“Imagine if we could go back in time to when we first started farming pigs and put an end to that practice then and there. Because pig farming would evolve exponentially into an industry that would kill (often brutally) 1.5 billion animals each year…Chances are, most of us would jump on that opportunity to rewind the clock. Now, we’re at this historic crossroads with octopus farming. While certain countries and companies race to open the first octopus farms, scientists, advocates and policy-makers are pursuing action to ban this practice and protect these sentient creatures from the cruel world of factory farming.” – We Animals Media
Say no to industrial octopus farming
As companies around the world have begun to explore industrial-scale octopus (and other cephalopod) farming, a new official federal e-petition aims to ban the practice.
The federal e-petition to say no to the factory farming of these intelligent, behaviourally complex and sensitive animals is now closed. Please check back for updates.
Important: After you sign the petition, be sure to check your email and click the confirmation link to ensure your signature is counted.
Photos of Kanaloa Octopus Farm: Kailua-Kona, Hawaii, USA, 2022; Laura Lee Cascada / The Every Animal Project / We Animals Media.
Photos of processing plant: Keratsini, Greece, 2020; Selene Magnolia / We Animals Media.
Anyone who has seen the award-winning documentary “My Octopus Teacher” can appreciate how smart, curious and sensitive octopuses are. They can recognise individuals outside of their own species, including humans. Field studies have recorded them engaging in tool-using behaviour in the wild and they have also exhibited problem-solving skills, including navigating mazes and solving puzzles.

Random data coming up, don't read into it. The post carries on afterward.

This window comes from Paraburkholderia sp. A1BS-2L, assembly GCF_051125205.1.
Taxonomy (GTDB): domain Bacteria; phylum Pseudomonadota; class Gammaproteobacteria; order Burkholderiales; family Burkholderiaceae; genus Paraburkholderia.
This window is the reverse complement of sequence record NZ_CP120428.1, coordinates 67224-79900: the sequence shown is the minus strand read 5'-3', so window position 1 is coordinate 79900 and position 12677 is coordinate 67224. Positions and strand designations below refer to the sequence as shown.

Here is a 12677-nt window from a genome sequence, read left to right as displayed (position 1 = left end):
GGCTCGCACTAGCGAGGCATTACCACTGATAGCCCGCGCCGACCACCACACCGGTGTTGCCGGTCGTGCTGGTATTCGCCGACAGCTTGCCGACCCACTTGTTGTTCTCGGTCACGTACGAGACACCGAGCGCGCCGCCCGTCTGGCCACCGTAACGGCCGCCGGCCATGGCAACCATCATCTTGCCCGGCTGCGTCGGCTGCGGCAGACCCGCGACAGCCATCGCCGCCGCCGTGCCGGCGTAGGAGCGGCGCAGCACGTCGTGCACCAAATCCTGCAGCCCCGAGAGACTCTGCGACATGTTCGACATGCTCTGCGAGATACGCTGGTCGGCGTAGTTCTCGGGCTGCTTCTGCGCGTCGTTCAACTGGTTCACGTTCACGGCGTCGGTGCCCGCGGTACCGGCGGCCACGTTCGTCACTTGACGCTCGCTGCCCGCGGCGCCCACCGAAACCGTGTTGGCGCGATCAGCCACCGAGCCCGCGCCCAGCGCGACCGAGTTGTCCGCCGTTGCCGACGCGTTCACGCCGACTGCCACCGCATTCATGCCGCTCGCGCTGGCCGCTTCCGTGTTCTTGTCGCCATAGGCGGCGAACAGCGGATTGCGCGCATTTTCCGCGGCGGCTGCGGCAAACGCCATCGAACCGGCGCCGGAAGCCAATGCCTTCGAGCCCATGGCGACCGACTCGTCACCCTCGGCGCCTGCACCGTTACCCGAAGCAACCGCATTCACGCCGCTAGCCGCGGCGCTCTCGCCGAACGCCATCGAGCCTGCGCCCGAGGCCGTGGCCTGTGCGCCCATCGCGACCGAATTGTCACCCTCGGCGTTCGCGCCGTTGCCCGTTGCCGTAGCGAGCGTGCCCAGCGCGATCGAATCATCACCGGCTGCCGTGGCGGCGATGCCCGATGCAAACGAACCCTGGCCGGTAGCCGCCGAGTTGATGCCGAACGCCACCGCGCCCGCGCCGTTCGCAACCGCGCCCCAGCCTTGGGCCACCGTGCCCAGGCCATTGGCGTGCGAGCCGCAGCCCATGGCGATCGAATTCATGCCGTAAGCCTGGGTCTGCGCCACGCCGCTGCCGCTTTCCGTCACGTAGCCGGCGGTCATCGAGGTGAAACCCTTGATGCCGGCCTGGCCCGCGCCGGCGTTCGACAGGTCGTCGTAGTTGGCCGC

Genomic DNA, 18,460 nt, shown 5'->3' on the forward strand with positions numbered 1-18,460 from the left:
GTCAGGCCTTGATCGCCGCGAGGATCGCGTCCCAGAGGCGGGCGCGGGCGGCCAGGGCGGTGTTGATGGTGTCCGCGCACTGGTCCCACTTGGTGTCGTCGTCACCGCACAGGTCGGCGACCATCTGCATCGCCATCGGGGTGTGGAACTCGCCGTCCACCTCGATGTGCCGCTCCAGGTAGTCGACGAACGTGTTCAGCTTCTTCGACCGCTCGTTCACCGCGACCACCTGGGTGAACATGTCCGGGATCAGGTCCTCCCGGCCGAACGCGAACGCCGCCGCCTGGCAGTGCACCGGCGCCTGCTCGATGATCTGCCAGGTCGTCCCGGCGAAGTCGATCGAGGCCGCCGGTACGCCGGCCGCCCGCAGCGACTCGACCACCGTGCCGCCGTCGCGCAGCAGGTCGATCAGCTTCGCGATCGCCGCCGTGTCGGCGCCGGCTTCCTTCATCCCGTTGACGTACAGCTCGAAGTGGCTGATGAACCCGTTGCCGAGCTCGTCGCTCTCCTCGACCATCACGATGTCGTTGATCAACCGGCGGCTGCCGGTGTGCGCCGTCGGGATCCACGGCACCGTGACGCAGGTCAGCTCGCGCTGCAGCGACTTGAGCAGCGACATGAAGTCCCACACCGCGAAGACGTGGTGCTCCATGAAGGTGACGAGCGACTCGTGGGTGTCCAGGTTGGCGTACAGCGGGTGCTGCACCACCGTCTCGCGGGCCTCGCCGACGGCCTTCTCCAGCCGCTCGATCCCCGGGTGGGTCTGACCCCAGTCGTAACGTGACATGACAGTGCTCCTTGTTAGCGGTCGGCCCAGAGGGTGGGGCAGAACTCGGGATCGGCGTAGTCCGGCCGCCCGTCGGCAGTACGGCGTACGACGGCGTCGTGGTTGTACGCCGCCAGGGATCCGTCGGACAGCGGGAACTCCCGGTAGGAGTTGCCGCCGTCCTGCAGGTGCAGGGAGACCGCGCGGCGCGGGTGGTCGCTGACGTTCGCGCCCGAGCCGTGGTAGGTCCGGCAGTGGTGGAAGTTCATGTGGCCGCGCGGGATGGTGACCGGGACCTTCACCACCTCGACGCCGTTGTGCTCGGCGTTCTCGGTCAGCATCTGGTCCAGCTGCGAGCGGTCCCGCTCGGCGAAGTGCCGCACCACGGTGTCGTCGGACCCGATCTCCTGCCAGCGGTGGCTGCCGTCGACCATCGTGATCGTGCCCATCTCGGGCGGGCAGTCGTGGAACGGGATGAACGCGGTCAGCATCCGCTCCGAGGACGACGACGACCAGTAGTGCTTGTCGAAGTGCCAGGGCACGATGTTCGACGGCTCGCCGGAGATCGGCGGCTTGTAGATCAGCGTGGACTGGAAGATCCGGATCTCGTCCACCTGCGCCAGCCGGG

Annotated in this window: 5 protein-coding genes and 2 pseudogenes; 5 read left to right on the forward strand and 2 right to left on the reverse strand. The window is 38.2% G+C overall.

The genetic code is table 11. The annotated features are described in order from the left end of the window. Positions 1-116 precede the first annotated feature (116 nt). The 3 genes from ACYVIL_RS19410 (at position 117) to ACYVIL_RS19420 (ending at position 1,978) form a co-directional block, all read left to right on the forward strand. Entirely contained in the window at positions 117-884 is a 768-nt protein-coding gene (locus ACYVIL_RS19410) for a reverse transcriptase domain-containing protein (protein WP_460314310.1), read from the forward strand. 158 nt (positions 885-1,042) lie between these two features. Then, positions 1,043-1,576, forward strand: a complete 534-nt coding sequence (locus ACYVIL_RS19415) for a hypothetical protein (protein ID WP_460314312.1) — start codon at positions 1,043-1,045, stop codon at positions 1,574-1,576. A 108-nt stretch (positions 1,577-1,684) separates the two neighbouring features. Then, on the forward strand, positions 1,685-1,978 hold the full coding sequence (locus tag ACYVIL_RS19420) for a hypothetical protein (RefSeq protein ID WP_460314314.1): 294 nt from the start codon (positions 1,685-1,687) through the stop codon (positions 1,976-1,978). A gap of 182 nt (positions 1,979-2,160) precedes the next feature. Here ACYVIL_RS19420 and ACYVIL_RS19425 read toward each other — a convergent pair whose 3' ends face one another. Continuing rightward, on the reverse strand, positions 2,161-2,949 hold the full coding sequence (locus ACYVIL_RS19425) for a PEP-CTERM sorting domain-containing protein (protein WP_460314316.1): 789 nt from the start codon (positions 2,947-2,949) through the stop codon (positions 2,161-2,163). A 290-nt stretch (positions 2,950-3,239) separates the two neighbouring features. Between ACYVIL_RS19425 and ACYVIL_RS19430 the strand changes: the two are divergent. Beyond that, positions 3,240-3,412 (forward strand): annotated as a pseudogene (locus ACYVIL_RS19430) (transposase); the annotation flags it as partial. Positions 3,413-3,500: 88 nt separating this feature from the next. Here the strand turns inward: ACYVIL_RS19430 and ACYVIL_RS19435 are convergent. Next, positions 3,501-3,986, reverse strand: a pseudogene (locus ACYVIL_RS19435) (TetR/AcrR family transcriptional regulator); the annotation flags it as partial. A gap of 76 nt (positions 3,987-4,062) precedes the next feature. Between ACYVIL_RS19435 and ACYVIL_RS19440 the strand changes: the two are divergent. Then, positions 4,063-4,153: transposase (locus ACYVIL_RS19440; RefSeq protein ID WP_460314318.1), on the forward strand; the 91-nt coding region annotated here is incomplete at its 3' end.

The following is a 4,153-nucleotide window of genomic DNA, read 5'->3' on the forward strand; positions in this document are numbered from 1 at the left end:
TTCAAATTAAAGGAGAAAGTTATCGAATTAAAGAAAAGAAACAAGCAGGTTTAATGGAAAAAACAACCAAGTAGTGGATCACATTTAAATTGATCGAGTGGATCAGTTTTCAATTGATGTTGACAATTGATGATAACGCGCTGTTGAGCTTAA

Octopuses are typically solitary, wild animals, making them particularly ill-suited to being raised in large numbers on industrial farms. Research also demonstrates that octopuses and other cephalopods have complex nervous systems and the ability to experience pain and distress – key hallmarks of sentience.
Industrial octopus farming will also increase unsustainable pressure on wild fish populations, as the industry will require large amounts of fishmeal and fish oil products to feed farmed octopuses.
All of this makes confining these animals in crowded, barren industrial farms especially concerning. Sign the petition calling on the Canadian government to take a stand against the farming of octopuses and other cephalopods.
Advocates introduce federal e-petition
The petition was introduced by the Montreal SPCA and Green Party leader Elizabeth May, and supported by the Vancouver Humane Society, Animal Justice, BC SPCA, Canadian Coalition for Farm Animals, Humane Canada, Last Chance for Animals and Winnipeg Humane Society. Once the petition closes, it will be presented in the House of Commons and the federal government will respond within 45 days of it being presented.